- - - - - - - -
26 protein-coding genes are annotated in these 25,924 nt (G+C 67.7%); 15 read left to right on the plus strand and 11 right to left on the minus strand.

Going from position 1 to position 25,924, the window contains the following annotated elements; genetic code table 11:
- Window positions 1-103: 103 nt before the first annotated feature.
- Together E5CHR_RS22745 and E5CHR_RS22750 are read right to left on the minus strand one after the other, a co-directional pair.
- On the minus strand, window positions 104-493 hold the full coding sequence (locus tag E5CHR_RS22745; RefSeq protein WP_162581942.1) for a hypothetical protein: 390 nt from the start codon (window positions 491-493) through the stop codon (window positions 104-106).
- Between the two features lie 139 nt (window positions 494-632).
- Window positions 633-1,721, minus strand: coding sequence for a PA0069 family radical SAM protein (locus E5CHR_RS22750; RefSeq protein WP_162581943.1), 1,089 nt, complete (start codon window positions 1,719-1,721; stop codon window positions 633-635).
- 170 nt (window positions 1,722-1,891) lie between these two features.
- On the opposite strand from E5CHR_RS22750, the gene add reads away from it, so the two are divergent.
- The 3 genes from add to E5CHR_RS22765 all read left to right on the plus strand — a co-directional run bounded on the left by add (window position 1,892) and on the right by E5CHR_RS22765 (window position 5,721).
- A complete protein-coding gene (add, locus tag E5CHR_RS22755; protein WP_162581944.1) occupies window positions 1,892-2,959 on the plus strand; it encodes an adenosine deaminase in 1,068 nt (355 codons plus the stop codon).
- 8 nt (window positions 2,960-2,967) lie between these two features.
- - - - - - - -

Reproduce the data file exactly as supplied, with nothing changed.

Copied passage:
26 protein-coding genes are annotated in these 25,924 nt (G+C 67.7%); 15 read left to right on the plus strand and 11 right to left on the minus strand.

Going from position 1 to position 25,924, the window contains the following annotated elements; genetic code table 11:
- Window positions 1-103: 103 nt before the first annotated feature.
- Together E5CHR_RS22745 and E5CHR_RS22750 are read right to left on the minus strand one after the other, a co-directional pair.
- On the minus strand, window positions 104-493 hold the full coding sequence (locus tag E5CHR_RS22745; RefSeq protein WP_162581942.1) for a hypothetical protein: 390 nt from the start codon (window positions 491-493) through the stop codon (window positions 104-106).
- Between the two features lie 139 nt (window positions 494-632).
- Window positions 633-1,721, minus strand: coding sequence for a PA0069 family radical SAM protein (locus E5CHR_RS22750; RefSeq protein WP_162581943.1), 1,089 nt, complete (start codon window positions 1,719-1,721; stop codon window positions 633-635).
- 170 nt (window positions 1,722-1,891) lie between these two features.
- On the opposite strand from E5CHR_RS22750, the gene add reads away from it, so the two are divergent.
- The 3 genes from add to E5CHR_RS22765 all read left to right on the plus strand — a co-directional run bounded on the left by add (window position 1,892) and on the right by E5CHR_RS22765 (window position 5,721).
- A complete protein-coding gene (add, locus tag E5CHR_RS22755; protein WP_162581944.1) occupies window positions 1,892-2,959 on the plus strand; it encodes an adenosine deaminase in 1,068 nt (355 codons plus the stop codon).
- 8 nt (window positions 2,960-2,967) lie between these two features.